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Tabs

If you've ever typed on a typewriter, you've probably encountered tabs. A tab is a jump-to signal in the form of a keyboard character. For example, if you're typing along and press the Tab key, the text cursor jumps to the next tab stop along the line. On a computer, the Tab key actually inserts an invisible character that you can delete or cut (or anything else you can do with characters). You can place tab stops anywhere you like across the text column. Tab stops are paragraph-level formatting attributes, so each paragraph can have a different set of tab stops. If you don't specify your own tab stops, QuarkXPress sets default stops every half-inch across the text box.

Tip

Don't Use Space Where You Really Want Tabs. Have you ever tried to align multiple columns using the spacebar? If you have, you have probably known frustration like no other frustration known to desktop publishers. I call it the “it-works-on-a-typewriter” syndrome. It's true; you can line up columns on a typewriter with spaces. But you shouldn't in desktop publishing. The reason has to do with fonts.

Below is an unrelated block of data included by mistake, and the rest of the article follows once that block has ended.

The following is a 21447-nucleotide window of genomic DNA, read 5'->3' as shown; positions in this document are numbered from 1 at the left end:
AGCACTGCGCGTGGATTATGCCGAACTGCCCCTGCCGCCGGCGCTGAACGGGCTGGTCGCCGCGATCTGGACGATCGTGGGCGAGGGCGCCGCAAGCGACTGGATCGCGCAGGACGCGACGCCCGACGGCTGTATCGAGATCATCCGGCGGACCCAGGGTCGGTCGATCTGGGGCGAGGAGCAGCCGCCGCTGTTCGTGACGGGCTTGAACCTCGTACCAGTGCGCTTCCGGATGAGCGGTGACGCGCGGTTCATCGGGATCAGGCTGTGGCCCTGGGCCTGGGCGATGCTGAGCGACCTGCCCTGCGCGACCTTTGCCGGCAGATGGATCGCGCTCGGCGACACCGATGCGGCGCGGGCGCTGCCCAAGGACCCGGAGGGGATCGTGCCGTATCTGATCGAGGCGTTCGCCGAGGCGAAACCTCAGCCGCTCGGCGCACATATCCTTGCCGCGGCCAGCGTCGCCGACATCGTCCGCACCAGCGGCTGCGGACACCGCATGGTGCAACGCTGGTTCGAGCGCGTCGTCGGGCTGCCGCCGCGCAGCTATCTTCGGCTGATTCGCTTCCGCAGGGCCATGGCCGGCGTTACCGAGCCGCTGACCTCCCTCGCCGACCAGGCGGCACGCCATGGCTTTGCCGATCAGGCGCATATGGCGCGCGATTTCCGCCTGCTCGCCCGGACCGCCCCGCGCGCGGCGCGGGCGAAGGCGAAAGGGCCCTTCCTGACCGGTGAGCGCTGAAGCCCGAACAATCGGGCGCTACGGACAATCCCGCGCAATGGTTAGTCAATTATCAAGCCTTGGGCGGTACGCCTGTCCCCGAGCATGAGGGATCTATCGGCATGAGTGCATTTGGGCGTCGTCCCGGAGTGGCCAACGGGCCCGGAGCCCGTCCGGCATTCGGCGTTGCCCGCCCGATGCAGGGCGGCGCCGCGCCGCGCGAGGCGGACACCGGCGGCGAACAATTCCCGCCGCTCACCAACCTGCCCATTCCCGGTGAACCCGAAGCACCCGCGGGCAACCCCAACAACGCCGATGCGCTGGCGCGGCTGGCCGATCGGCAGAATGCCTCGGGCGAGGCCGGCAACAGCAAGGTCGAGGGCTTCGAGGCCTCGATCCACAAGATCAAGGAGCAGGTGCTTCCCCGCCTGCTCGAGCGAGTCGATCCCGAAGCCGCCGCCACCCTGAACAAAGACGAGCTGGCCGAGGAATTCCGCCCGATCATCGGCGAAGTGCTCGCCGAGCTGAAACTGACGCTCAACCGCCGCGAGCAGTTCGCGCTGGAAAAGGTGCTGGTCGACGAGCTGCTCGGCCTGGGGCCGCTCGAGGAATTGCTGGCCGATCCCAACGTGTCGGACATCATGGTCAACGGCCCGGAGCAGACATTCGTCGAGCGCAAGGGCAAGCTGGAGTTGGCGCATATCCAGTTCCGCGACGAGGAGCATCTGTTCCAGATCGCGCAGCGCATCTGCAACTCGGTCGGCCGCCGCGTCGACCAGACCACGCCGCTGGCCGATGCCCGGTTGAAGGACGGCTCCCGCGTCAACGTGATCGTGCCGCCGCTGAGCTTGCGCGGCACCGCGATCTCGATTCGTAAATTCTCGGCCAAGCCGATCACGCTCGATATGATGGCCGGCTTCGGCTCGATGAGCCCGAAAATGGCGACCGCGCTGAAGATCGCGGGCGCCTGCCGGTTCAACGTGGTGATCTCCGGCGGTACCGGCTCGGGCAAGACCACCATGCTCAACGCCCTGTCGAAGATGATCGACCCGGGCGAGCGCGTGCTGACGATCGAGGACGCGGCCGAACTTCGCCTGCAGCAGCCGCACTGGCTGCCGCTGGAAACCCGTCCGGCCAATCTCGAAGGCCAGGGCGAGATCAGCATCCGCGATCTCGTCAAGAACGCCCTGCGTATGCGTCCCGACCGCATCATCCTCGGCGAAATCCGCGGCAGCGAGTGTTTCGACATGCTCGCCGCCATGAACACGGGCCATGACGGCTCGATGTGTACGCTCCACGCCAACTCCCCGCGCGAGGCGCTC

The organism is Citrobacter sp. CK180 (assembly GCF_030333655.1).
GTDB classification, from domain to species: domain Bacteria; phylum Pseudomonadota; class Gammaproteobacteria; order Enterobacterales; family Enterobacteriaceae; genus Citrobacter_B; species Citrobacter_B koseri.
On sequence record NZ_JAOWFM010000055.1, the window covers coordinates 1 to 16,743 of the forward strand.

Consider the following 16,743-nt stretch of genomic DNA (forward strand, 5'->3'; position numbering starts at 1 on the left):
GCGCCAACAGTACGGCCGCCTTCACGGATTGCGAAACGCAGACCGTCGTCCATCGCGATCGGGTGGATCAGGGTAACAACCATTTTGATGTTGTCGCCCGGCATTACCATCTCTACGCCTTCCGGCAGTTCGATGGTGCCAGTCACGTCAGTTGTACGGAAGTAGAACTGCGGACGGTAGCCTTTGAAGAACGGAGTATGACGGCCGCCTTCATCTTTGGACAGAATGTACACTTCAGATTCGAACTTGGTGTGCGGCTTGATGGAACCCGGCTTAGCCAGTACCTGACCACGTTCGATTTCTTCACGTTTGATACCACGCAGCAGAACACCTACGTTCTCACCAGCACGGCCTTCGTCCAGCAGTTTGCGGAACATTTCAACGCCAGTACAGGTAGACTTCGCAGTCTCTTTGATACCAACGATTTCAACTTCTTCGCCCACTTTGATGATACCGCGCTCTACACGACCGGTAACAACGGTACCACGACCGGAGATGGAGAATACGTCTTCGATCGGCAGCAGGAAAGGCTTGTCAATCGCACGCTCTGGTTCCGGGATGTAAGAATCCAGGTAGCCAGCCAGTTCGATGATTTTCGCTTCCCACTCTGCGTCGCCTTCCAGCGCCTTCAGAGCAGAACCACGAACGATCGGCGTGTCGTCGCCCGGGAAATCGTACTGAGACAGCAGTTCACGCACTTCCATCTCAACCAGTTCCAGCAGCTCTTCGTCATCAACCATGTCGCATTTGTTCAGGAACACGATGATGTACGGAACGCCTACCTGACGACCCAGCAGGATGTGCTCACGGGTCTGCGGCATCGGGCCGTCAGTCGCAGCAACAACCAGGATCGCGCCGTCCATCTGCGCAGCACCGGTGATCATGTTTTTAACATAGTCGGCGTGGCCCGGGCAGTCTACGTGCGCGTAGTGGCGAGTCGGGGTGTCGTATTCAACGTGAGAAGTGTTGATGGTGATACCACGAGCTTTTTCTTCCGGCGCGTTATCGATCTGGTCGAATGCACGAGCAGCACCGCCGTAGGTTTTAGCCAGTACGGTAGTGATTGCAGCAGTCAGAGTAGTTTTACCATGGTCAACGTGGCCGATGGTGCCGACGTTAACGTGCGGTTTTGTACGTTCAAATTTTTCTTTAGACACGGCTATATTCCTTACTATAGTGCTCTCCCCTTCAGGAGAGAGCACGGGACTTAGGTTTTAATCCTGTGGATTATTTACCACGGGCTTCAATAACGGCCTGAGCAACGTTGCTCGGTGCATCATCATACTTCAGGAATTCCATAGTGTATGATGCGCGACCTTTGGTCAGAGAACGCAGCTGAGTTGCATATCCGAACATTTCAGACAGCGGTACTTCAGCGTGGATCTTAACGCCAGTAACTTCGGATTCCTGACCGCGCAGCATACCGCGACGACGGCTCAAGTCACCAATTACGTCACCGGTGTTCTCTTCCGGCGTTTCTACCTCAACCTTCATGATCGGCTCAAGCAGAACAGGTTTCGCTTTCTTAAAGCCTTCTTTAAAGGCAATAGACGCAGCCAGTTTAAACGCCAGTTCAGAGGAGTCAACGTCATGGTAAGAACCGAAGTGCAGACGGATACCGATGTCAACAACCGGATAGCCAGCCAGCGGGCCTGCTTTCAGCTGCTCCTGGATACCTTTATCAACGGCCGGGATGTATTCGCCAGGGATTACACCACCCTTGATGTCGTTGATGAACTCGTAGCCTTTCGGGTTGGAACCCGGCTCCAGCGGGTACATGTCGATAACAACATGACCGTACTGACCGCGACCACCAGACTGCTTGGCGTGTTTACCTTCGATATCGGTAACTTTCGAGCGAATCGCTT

On most standard typewriters, the font you're using is a monospaced font. That means each and every character in the font is the same width. However, most typefaces on the Macintosh are not monospaced. Therefore, you cannot rely on an equal number of characters always spanning an equal distance. Figure 6-34 shows this phenomenon clearly. So don't use multiple spaces when you're trying to align columns. In fact, don't use multiple spaces ever. Use tabs.

Figure 6-34. Using spaces for alignment




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